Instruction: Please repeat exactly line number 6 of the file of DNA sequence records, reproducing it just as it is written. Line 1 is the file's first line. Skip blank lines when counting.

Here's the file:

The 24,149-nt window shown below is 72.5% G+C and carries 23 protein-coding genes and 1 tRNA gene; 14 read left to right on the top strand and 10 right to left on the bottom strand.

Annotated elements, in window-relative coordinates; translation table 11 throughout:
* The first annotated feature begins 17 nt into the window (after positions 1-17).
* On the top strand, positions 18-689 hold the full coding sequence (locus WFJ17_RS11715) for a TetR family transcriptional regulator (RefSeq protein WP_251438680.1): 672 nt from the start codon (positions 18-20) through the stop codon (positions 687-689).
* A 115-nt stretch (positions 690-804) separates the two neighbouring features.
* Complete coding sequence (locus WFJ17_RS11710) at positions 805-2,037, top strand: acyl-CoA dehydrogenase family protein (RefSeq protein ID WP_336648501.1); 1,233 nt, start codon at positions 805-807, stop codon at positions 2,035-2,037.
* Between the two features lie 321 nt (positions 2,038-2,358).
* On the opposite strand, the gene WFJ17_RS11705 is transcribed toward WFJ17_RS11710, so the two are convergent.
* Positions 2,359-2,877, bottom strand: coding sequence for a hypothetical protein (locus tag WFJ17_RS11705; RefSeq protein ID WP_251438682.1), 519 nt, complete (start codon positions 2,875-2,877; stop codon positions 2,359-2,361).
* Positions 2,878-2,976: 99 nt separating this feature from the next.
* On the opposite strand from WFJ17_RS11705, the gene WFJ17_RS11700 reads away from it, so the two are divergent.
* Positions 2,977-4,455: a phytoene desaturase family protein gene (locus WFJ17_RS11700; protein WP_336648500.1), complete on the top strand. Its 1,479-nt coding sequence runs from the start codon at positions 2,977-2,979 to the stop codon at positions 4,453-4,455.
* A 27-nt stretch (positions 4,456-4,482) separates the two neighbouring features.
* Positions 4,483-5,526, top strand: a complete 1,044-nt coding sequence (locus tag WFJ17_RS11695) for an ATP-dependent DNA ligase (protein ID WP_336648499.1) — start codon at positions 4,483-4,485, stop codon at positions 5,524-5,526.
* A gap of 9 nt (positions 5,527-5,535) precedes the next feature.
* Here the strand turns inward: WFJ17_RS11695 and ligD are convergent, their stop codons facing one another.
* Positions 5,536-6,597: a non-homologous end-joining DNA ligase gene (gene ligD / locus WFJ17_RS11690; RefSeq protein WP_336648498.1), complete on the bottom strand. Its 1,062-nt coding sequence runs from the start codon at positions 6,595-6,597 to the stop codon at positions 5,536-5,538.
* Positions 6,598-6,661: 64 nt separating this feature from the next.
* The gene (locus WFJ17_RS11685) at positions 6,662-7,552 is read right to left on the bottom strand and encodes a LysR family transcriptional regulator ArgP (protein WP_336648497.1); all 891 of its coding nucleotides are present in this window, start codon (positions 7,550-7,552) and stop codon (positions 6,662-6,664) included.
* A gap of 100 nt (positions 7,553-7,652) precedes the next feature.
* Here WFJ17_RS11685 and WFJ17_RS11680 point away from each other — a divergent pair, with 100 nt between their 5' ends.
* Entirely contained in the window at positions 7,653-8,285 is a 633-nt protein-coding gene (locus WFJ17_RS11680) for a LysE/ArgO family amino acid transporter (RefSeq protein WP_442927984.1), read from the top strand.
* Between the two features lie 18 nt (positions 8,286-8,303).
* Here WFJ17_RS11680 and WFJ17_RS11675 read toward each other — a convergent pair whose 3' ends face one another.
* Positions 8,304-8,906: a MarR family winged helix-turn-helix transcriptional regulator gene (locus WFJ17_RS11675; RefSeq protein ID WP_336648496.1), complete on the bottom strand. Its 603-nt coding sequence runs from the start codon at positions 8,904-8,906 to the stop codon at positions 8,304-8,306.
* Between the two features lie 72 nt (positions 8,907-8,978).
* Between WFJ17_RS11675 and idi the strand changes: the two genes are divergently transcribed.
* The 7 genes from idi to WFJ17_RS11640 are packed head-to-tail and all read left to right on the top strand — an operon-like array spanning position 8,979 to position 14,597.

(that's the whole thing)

* Complete coding sequence (locus WFJ17_RS11710) at positions 805-2,037, top strand: acyl-CoA dehydrogenase family protein (RefSeq protein ID WP_336648501.1); 1,233 nt, start codon at positions 805-807, stop codon at positions 2,035-2,037.